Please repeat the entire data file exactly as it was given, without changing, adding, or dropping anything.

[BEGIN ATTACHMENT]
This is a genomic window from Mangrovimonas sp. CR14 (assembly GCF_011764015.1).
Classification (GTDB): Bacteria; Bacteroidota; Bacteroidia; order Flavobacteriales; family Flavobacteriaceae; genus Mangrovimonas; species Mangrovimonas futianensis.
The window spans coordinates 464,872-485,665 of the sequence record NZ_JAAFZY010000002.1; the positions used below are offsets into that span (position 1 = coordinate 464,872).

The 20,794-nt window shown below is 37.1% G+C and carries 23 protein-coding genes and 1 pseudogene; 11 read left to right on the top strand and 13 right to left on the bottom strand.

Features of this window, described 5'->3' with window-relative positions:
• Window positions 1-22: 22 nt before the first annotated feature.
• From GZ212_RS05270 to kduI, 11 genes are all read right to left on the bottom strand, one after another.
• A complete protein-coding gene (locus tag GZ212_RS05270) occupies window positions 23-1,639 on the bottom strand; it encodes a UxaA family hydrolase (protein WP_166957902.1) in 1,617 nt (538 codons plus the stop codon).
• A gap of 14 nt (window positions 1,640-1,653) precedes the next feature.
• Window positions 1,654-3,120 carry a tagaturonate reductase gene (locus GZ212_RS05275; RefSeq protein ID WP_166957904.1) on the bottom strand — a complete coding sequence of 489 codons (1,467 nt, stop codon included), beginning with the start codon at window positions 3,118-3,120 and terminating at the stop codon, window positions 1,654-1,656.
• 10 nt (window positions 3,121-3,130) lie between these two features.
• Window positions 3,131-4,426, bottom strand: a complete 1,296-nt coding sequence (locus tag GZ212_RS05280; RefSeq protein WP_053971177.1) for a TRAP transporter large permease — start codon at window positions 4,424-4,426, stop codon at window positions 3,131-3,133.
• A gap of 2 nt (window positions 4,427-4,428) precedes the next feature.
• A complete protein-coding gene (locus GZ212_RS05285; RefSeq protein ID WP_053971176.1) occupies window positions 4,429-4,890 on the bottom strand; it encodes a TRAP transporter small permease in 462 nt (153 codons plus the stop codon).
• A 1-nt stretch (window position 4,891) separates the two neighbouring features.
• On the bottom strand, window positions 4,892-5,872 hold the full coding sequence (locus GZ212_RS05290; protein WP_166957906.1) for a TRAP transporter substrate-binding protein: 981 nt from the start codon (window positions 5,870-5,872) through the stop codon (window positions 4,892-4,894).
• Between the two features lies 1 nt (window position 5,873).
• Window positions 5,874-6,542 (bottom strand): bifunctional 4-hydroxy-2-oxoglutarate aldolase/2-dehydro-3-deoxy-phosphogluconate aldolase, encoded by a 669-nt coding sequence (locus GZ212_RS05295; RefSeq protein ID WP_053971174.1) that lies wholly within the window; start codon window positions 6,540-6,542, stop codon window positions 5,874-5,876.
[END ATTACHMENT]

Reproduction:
This is a genomic window from Mangrovimonas sp. CR14 (assembly GCF_011764015.1).
Classification (GTDB): Bacteria; Bacteroidota; Bacteroidia; order Flavobacteriales; family Flavobacteriaceae; genus Mangrovimonas; species Mangrovimonas futianensis.
The window spans coordinates 464,872-485,665 of the sequence record NZ_JAAFZY010000002.1; the positions used below are offsets into that span (position 1 = coordinate 464,872).

The 20,794-nt window shown below is 37.1% G+C and carries 23 protein-coding genes and 1 pseudogene; 11 read left to right on the top strand and 13 right to left on the bottom strand.

Features of this window, described 5'->3' with window-relative positions:
• Window positions 1-22: 22 nt before the first annotated feature.
• From GZ212_RS05270 to kduI, 11 genes are all read right to left on the bottom strand, one after another.
• A complete protein-coding gene (locus tag GZ212_RS05270) occupies window positions 23-1,639 on the bottom strand; it encodes a UxaA family hydrolase (protein WP_166957902.1) in 1,617 nt (538 codons plus the stop codon).
• A gap of 14 nt (window positions 1,640-1,653) precedes the next feature.
• Window positions 1,654-3,120 carry a tagaturonate reductase gene (locus GZ212_RS05275; RefSeq protein ID WP_166957904.1) on the bottom strand — a complete coding sequence of 489 codons (1,467 nt, stop codon included), beginning with the start codon at window positions 3,118-3,120 and terminating at the stop codon, window positions 1,654-1,656.
• 10 nt (window positions 3,121-3,130) lie between these two features.
• Window positions 3,131-4,426, bottom strand: a complete 1,296-nt coding sequence (locus tag GZ212_RS05280; RefSeq protein WP_053971177.1) for a TRAP transporter large permease — start codon at window positions 4,424-4,426, stop codon at window positions 3,131-3,133.
• A gap of 2 nt (window positions 4,427-4,428) precedes the next feature.
• A complete protein-coding gene (locus GZ212_RS05285; RefSeq protein ID WP_053971176.1) occupies window positions 4,429-4,890 on the bottom strand; it encodes a TRAP transporter small permease in 462 nt (153 codons plus the stop codon).
• A 1-nt stretch (window position 4,891) separates the two neighbouring features.
• On the bottom strand, window positions 4,892-5,872 hold the full coding sequence (locus GZ212_RS05290; protein WP_166957906.1) for a TRAP transporter substrate-binding protein: 981 nt from the start codon (window positions 5,870-5,872) through the stop codon (window positions 4,892-4,894).
• Between the two features lies 1 nt (window position 5,873).
• Window positions 5,874-6,542 (bottom strand): bifunctional 4-hydroxy-2-oxoglutarate aldolase/2-dehydro-3-deoxy-phosphogluconate aldolase, encoded by a 669-nt coding sequence (locus GZ212_RS05295; RefSeq protein ID WP_053971174.1) that lies wholly within the window; start codon window positions 6,540-6,542, stop codon window positions 5,874-5,876.